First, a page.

Persistent Link:
http://hdl.handle.net/10150/279774
Title:
Pencil pressure in projective drawings: An indicator of anxiety
Author:
LaRoque, Sean Davis
Issue Date:
2001
Publisher:
The University of Arizona.
Rights:
Copyright © is held by the author. Digital access to this material is made possible by the University Libraries, University of Arizona. Further transmission, reproduction or presentation (such as public display or performance) of protected items is prohibited except with permission of the author.
Abstract:
There has been much debate in the literature regarding the use and abuse of projective drawings in clinical and school settings. The criticism has largely centered around interpretation and use of indicators within these drawings that have not achieved consensus in the research regarding their validity. This study attempts to bridge the gap between those opposed and those in support of projective drawings. It does this by illustrating that valid indicators can be found within projective drawings provided accurate, sensitive and reliable tools are available to measure these indicators. This research analyzed the relationship between pencil pressure used during drawing and State and Trait anxiety. A highly accurate and precise pressure sensitive palette was used to reliably and objectively measure the degree of pencil pressure used by the participants during three drawing tests, including the Draw a Person, Bender-Gestalt Visual Motor Integration Test, and the drawing of an automobile (n = 50). The State Trait Anxiety Inventory for Children assessed the participants' levels of State and Trait anxiety. Results indicated that individuals with higher levels of Trait anxiety used significantly less pencil pressure on all three drawing measures than individuals with lower levels of Trait anxiety. Further, individuals with high and low levels of State anxiety used significantly more pencil pressure on all three drawing measures than individuals with medium levels of State anxiety. The implications of these findings, as well as considerations for future research are discussed.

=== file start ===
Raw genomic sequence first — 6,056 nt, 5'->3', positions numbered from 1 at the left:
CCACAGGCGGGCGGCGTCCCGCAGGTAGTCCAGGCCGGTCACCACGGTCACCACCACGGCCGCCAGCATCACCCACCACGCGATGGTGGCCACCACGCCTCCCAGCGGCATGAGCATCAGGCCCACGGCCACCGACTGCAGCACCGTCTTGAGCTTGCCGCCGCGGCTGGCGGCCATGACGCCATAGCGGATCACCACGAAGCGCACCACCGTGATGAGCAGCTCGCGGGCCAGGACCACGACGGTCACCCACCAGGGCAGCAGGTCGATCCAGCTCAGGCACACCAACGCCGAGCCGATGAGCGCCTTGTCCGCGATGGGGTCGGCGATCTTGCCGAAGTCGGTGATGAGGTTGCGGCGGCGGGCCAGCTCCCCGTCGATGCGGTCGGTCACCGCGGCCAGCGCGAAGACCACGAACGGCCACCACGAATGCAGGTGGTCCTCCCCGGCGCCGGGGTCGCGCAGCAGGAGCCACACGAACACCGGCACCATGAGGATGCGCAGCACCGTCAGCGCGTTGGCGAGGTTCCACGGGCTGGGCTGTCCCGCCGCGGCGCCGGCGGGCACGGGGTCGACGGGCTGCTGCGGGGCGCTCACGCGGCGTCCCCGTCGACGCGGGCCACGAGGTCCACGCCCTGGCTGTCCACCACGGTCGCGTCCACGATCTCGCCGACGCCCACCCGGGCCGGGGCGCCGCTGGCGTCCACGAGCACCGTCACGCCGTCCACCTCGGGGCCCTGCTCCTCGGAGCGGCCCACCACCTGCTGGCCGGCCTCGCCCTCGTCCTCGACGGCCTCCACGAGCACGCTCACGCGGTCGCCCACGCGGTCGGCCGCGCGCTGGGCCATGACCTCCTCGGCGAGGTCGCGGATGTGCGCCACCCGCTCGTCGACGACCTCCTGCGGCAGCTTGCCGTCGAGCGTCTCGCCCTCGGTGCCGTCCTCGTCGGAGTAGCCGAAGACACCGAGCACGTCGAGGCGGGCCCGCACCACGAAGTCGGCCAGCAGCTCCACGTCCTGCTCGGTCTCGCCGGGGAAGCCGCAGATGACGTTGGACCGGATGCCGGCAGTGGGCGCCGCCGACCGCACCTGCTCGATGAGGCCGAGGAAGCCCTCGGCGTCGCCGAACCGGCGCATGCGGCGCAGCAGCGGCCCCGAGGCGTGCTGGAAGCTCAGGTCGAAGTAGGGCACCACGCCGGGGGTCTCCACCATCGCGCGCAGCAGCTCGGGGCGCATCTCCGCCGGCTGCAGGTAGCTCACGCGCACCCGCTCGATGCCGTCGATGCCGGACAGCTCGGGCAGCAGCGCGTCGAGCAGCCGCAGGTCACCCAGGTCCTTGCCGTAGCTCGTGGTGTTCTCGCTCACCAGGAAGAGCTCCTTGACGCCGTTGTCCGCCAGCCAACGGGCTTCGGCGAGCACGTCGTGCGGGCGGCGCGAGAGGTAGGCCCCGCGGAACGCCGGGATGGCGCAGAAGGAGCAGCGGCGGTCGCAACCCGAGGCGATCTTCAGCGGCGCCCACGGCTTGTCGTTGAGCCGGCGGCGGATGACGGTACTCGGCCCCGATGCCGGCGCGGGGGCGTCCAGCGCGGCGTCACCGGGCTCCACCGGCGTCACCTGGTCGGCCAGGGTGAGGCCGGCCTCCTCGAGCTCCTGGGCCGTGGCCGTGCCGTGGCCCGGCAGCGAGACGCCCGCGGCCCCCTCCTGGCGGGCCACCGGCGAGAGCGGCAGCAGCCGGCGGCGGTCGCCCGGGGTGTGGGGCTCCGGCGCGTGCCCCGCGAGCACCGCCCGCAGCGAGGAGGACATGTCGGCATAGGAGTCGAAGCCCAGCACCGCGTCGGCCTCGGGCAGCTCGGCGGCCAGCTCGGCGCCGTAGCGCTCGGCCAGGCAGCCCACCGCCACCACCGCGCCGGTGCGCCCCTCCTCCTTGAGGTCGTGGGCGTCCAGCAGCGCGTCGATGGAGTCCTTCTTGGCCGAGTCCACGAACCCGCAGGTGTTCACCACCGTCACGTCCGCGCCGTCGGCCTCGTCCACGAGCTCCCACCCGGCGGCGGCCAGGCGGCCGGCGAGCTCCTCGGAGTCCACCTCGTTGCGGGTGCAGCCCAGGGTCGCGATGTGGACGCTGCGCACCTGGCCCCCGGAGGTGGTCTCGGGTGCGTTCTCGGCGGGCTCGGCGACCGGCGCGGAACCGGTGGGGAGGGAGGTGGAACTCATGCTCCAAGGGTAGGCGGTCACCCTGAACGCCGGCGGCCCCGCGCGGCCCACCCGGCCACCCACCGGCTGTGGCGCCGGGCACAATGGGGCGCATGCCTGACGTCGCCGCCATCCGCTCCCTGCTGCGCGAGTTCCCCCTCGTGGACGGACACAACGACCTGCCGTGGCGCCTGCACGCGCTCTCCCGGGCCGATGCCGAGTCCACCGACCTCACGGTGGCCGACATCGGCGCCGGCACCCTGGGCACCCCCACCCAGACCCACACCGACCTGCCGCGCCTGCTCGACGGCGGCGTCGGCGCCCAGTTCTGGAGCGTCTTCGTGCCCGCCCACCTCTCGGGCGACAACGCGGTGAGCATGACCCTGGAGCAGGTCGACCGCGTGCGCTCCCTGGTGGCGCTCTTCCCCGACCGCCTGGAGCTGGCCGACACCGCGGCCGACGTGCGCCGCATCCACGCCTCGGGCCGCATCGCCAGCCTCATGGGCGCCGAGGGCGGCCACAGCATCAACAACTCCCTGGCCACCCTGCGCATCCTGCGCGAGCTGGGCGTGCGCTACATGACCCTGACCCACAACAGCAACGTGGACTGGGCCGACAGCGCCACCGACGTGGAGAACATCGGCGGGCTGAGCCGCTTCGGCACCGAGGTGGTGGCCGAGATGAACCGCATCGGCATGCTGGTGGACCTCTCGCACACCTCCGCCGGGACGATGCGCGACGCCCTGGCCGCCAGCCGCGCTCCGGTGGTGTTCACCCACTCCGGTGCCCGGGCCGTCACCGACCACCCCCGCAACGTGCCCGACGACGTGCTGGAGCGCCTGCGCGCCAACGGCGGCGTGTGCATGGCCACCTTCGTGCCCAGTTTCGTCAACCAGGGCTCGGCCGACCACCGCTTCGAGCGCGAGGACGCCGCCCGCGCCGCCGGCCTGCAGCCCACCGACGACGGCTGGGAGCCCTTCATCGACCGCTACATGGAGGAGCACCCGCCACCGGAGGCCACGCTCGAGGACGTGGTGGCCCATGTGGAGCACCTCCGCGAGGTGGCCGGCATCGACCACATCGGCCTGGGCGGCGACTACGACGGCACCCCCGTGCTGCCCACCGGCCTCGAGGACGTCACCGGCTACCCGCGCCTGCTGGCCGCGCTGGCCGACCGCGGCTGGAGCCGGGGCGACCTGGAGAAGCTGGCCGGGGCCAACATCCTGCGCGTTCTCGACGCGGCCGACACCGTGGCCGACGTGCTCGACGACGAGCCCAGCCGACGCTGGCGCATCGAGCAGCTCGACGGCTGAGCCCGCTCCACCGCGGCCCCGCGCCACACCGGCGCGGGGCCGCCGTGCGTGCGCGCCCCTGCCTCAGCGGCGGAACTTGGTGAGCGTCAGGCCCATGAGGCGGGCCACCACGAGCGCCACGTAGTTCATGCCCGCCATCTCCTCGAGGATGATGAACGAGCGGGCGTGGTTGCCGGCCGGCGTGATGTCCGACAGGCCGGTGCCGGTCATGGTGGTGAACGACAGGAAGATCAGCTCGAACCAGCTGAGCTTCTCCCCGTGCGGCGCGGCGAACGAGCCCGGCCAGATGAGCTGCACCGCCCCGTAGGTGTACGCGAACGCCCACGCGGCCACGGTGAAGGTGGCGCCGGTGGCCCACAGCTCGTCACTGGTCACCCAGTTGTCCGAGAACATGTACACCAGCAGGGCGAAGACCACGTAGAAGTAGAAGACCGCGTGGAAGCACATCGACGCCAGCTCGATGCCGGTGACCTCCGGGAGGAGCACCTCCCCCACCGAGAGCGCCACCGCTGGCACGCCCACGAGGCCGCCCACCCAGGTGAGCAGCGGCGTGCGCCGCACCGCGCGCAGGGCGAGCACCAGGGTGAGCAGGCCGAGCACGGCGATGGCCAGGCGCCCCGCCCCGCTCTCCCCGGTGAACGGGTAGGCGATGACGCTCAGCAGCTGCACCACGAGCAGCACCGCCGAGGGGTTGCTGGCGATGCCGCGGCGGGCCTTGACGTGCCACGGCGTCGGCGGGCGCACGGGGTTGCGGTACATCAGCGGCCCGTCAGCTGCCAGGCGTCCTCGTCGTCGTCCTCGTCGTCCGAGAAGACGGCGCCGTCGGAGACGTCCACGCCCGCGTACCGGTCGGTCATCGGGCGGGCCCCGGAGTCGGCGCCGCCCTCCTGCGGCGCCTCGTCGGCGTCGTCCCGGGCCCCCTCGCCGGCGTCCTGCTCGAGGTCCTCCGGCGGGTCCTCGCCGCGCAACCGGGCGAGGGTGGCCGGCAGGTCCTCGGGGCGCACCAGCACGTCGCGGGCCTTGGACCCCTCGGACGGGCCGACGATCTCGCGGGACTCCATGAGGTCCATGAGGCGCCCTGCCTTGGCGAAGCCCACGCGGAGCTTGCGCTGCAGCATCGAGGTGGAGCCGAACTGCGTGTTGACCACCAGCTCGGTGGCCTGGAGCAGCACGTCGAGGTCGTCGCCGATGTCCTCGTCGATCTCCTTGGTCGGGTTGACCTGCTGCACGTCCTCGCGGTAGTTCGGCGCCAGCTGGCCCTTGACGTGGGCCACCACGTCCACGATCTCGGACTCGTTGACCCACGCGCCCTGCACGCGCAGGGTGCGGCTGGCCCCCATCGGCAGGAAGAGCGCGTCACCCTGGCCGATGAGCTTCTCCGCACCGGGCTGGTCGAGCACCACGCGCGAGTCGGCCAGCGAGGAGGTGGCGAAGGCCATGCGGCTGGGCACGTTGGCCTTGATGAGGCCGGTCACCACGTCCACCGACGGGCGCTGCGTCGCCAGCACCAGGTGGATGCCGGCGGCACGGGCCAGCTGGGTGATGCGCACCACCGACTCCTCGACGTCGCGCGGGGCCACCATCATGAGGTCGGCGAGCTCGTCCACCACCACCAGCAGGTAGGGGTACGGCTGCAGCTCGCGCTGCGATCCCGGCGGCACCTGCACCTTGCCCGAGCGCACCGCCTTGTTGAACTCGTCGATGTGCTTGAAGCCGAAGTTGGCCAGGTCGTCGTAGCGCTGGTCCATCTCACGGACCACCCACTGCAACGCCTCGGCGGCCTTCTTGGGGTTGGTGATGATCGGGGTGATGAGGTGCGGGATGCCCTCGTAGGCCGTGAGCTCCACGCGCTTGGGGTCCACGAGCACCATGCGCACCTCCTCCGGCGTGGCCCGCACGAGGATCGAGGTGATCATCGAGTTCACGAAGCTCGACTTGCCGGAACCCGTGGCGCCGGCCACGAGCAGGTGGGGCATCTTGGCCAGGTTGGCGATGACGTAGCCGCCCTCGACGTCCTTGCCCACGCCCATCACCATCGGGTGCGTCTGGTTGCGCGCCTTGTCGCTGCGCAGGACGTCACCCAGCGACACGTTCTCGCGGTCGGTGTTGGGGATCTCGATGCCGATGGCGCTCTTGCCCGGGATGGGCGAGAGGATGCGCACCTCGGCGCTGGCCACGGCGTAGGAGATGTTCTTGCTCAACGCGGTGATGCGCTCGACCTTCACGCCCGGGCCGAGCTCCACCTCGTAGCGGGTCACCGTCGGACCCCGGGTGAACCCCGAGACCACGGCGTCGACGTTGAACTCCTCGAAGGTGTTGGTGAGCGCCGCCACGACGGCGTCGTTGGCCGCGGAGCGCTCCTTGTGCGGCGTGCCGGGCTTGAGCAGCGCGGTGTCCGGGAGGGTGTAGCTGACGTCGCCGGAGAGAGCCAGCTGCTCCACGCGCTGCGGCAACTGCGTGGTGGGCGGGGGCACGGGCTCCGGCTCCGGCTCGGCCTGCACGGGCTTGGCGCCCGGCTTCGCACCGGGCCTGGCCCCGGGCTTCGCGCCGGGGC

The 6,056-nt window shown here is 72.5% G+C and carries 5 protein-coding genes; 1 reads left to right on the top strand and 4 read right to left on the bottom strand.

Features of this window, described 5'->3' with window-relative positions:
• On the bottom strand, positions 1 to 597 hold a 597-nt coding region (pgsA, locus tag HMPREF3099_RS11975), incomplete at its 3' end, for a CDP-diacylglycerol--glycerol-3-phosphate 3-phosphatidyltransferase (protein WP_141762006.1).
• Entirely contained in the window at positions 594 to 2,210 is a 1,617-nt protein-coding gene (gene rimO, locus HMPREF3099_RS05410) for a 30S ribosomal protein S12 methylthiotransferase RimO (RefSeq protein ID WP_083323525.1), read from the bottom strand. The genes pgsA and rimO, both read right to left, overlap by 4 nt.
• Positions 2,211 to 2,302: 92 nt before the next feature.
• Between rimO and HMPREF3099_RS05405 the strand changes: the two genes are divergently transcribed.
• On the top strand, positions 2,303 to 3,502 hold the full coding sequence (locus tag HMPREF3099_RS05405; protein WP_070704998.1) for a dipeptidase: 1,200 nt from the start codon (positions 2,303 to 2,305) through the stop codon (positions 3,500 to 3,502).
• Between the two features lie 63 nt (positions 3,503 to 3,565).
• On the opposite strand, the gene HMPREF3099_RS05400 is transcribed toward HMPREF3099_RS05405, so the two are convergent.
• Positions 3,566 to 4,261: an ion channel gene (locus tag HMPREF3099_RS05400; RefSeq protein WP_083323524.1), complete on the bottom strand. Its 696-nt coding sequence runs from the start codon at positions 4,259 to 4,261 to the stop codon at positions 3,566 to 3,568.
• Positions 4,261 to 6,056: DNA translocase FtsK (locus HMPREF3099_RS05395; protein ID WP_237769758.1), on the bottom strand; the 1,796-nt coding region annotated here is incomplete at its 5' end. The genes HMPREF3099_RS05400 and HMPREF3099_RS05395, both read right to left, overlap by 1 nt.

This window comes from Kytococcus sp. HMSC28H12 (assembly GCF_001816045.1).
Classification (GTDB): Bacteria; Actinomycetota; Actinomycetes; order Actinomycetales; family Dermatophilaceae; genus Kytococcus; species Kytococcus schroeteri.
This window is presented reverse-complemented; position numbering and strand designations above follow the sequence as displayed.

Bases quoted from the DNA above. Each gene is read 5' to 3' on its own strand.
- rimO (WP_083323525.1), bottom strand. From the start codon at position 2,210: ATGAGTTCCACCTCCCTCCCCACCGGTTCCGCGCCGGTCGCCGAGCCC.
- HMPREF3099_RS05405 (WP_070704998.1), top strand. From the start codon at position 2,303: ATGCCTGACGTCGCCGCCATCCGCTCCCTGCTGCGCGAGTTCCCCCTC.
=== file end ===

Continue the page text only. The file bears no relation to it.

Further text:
Type:
text; Dissertation-Reproduction (electronic)
Keywords:
Psychology, Clinical.; Psychology, Personality.; Psychology, Psychometrics.
Degree Name:
Ph.D.
Degree Level:
doctoral
Degree Program:
Graduate College; School Psychology
Degree Grantor:
University of Arizona
Advisor:
Obrzut, John

Full metadata record

DC FieldValue Language
dc.language.isoen_USen_US
dc.titlePencil pressure in projective drawings: An indicator of anxietyen_US
dc.creatorLaRoque, Sean Davisen_US
dc.contributor.authorLaRoque, Sean Davisen_US
dc.date.issued2001en_US
dc.publisherThe University of Arizona.en_US
dc.rightsCopyright © is held by the author. Digital access to this material is made possible by the University Libraries, University of Arizona. Further transmission, reproduction or presentation (such as public display or performance) of protected items is prohibited except with permission of the author.en_US
dc.description.abstractThere has been much debate in the literature regarding the use and abuse of projective drawings in clinical and school settings. The criticism has largely centered around interpretation and use of indicators within these drawings that have not achieved consensus in the research regarding their validity. This study attempts to bridge the gap between those opposed and those in support of projective drawings. It does this by illustrating that valid indicators can be found within projective drawings provided accurate, sensitive and reliable tools are available to measure these indicators. This research analyzed the relationship between pencil pressure used during drawing and State and Trait anxiety. A highly accurate and precise pressure sensitive palette was used to reliably and objectively measure the degree of pencil pressure used by the participants during three drawing tests, including the Draw a Person, Bender-Gestalt Visual Motor Integration Test, and the drawing of an automobile (n = 50). The State Trait Anxiety Inventory for Children assessed the participants' levels of State and Trait anxiety. Results indicated that individuals with higher levels of Trait anxiety used significantly less pencil pressure on all three drawing measures than individuals with lower levels of Trait anxiety. Further, individuals with high and low levels of State anxiety used significantly more pencil pressure on all three drawing measures than individuals with medium levels of State anxiety. The implications of these findings, as well as considerations for future research are discussed.en_US
dc.typetexten_US
dc.typeDissertation-Reproduction (electronic)en_US
dc.subjectPsychology, Clinical.en_US
dc.subjectPsychology, Personality.en_US
dc.subjectPsychology, Psychometrics.en_US
thesis.degree.namePh.D.en_US
thesis.degree.leveldoctoralen_US
thesis.degree.disciplineGraduate Collegeen_US
thesis.degree.disciplineSchool Psychologyen_US
thesis.degree.grantorUniversity of Arizonaen_US
dc.contributor.advisorObrzut, Johnen_US
dc.identifier.proquest3016474en_US
dc.identifier.bibrecord.b41910485en_US
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